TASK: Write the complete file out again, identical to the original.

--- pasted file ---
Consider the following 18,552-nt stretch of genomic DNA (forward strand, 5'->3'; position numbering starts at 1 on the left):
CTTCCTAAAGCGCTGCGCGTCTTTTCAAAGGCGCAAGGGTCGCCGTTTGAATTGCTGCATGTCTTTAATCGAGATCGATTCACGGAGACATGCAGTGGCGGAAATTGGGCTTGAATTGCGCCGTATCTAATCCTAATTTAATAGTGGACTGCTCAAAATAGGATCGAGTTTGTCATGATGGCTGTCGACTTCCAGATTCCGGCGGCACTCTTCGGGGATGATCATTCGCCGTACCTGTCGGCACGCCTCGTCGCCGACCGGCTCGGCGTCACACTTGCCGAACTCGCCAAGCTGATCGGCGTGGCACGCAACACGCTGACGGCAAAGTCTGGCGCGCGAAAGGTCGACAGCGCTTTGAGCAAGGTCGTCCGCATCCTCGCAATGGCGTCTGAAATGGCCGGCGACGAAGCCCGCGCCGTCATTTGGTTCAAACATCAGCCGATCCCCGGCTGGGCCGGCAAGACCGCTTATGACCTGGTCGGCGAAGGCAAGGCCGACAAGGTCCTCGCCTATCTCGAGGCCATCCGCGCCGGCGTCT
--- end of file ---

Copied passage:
Consider the following 18,552-nt stretch of genomic DNA (forward strand, 5'->3'; position numbering starts at 1 on the left):
CTTCCTAAAGCGCTGCGCGTCTTTTCAAAGGCGCAAGGGTCGCCGTTTGAATTGCTGCATGTCTTTAATCGAGATCGATTCACGGAGACATGCAGTGGCGGAAATTGGGCTTGAATTGCGCCGTATCTAATCCTAATTTAATAGTGGACTGCTCAAAATAGGATCGAGTTTGTCATGATGGCTGTCGACTTCCAGATTCCGGCGGCACTCTTCGGGGATGATCATTCGCCGTACCTGTCGGCACGCCTCGTCGCCGACCGGCTCGGCGTCACACTTGCCGAACTCGCCAAGCTGATCGGCGTGGCACGCAACACGCTGACGGCAAAGTCTGGCGCGCGAAAGGTCGACAGCGCTTTGAGCAAGGTCGTCCGCATCCTCGCAATGGCGTCTGAAATGGCCGGCGACGAAGCCCGCGCCGTCATTTGGTTCAAACATCAGCCGATCCCCGGCTGGGCCGGCAAGACCGCTTATGACCTGGTCGGCGAAGGCAAGGCCGACAAGGTCCTCGCCTATCTCGAGGCCATCCGCGCCGGCGTCT